Plans drawn up to save Whitby's hidden chapel


The Friends of Flowergate Unitarian Chapel in Whitby are launching a mammoth fundraising campaign to restore the building and open it up to the community.   The chapel, which few residents have ever  seen, let alone visitors, is now in need of restoration throughout to preserve it for future generations.

Tucked away in the alley between the Sutcliffe Gallery and the Java Cafe, the Grade II listed building was built in 1812 on the site of a much earlier chapel completed in 1715.

The initial campaign, set up by former minister, the Reverend Margaret Kirk to raise £3,000 for urgent repairs has considerably exceeded its target, raising £3,815.

Rev. Kirk said: "We want to tell the story of the chapel's dissenting history - especially its most famous Minister, Francis Haydn Williams, who was a social justice activist in the town between 1888 - 1910.

"Haydn Williams went to prison on numerous occasions for upsetting the local gentry in order to reclaim common land and open footpaths. He was passionate in his defence of the rights of ordinary people.   We think his story needs to be better known and we want to set up a permanent exhibition to celebrate his activism. "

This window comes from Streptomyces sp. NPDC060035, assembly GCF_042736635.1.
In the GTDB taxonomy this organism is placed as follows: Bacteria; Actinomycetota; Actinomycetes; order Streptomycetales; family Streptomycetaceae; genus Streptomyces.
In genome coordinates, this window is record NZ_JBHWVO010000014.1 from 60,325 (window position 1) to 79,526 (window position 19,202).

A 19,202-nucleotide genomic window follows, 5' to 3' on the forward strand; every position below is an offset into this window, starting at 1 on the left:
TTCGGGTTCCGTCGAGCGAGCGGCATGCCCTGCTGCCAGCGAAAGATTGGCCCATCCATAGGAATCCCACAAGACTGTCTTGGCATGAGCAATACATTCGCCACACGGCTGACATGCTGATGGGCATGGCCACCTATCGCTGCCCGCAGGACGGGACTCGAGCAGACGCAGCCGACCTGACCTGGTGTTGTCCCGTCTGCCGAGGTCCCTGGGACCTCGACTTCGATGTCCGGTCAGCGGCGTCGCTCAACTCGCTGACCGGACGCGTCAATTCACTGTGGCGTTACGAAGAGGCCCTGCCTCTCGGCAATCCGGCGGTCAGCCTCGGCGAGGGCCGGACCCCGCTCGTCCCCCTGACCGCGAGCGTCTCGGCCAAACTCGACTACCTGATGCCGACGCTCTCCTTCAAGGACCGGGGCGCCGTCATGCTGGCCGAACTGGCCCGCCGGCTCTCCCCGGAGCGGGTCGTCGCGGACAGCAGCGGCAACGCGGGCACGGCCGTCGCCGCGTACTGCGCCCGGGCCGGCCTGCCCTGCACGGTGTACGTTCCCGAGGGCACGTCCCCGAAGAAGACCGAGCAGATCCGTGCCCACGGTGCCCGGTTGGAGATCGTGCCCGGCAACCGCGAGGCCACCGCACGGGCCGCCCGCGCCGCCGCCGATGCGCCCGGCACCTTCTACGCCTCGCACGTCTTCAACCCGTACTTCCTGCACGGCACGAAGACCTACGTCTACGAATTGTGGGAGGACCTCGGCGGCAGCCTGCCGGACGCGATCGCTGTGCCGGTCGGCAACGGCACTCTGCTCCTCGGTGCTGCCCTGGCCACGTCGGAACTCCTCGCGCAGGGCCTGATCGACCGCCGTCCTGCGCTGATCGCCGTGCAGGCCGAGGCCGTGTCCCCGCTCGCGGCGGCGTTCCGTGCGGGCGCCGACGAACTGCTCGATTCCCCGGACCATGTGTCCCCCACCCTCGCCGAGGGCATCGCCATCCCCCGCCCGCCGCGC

Whitby Civic Society is supporting the plans to preserve the Unitarian Chapel, chair Dr John Field said: "The Chapel is a distinctive part of our heritage, and the project will save a unique building for the future while marking the Unitarian contribution to Whitby's history.

"Francis Haydn Williams was a true hero to the townsfolk, and we are planning to recognise his role next year through a blue plaque on his former home."

(Courtesy: Scarborough News)